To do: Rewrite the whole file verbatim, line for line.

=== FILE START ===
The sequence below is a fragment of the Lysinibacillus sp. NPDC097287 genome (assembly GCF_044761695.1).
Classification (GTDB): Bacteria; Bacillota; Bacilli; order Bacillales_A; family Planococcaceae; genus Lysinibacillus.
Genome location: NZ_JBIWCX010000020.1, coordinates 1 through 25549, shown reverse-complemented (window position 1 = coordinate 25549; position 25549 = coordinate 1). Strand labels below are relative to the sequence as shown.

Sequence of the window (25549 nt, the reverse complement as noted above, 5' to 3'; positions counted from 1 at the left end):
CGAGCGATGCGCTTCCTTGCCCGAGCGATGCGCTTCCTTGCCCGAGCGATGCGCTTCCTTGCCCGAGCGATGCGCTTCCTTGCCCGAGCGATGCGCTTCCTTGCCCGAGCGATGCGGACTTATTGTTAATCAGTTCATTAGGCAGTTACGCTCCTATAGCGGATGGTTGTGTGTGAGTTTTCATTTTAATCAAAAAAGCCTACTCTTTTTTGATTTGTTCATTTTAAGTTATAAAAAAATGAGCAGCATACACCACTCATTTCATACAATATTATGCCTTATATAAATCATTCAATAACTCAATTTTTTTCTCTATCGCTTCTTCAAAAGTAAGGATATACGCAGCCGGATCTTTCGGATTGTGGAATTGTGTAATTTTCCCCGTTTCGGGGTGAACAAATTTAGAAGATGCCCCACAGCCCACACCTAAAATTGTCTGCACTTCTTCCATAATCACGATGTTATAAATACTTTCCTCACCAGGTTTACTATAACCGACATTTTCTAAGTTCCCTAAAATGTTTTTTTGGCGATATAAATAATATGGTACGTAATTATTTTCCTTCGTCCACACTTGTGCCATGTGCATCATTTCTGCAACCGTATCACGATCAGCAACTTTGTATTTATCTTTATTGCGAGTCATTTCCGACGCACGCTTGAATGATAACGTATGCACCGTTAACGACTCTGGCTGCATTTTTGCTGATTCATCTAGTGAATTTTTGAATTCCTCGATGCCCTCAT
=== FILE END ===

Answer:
The sequence below is a fragment of the Lysinibacillus sp. NPDC097287 genome (assembly GCF_044761695.1).
Classification (GTDB): Bacteria; Bacillota; Bacilli; order Bacillales_A; family Planococcaceae; genus Lysinibacillus.
Genome location: NZ_JBIWCX010000020.1, coordinates 1 through 25549, shown reverse-complemented (window position 1 = coordinate 25549; position 25549 = coordinate 1). Strand labels below are relative to the sequence as shown.

Sequence of the window (25549 nt, the reverse complement as noted above, 5' to 3'; positions counted from 1 at the left end):
CGAGCGATGCGCTTCCTTGCCCGAGCGATGCGCTTCCTTGCCCGAGCGATGCGCTTCCTTGCCCGAGCGATGCGCTTCCTTGCCCGAGCGATGCGCTTCCTTGCCCGAGCGATGCGGACTTATTGTTAATCAGTTCATTAGGCAGTTACGCTCCTATAGCGGATGGTTGTGTGTGAGTTTTCATTTTAATCAAAAAAGCCTACTCTTTTTTGATTTGTTCATTTTAAGTTATAAAAAAATGAGCAGCATACACCACTCATTTCATACAATATTATGCCTTATATAAATCATTCAATAACTCAATTTTTTTCTCTATCGCTTCTTCAAAAGTAAGGATATACGCAGCCGGATCTTTCGGATTGTGGAATTGTGTAATTTTCCCCGTTTCGGGGTGAACAAATTTAGAAGATGCCCCACAGCCCACACCTAAAATTGTCTGCACTTCTTCCATAATCACGATGTTATAAATACTTTCCTCACCAGGTTTACTATAACCGACATTTTCTAAGTTCCCTAAAATGTTTTTTTGGCGATATAAATAATATGGTACGTAATTATTTTCCTTCGTCCACACTTGTGCCATGTGCATCATTTCTGCAACCGTATCACGATCAGCAACTTTGTATTTATCTTTATTGCGAGTCATTTCCGACGCACGCTTGAATGATAACGTATGCACCGTTAACGACTCTGGCTGCATTTTTGCTGATTCATCTAGTGAATTTTTGAATTCCTCGATGCCCTCAT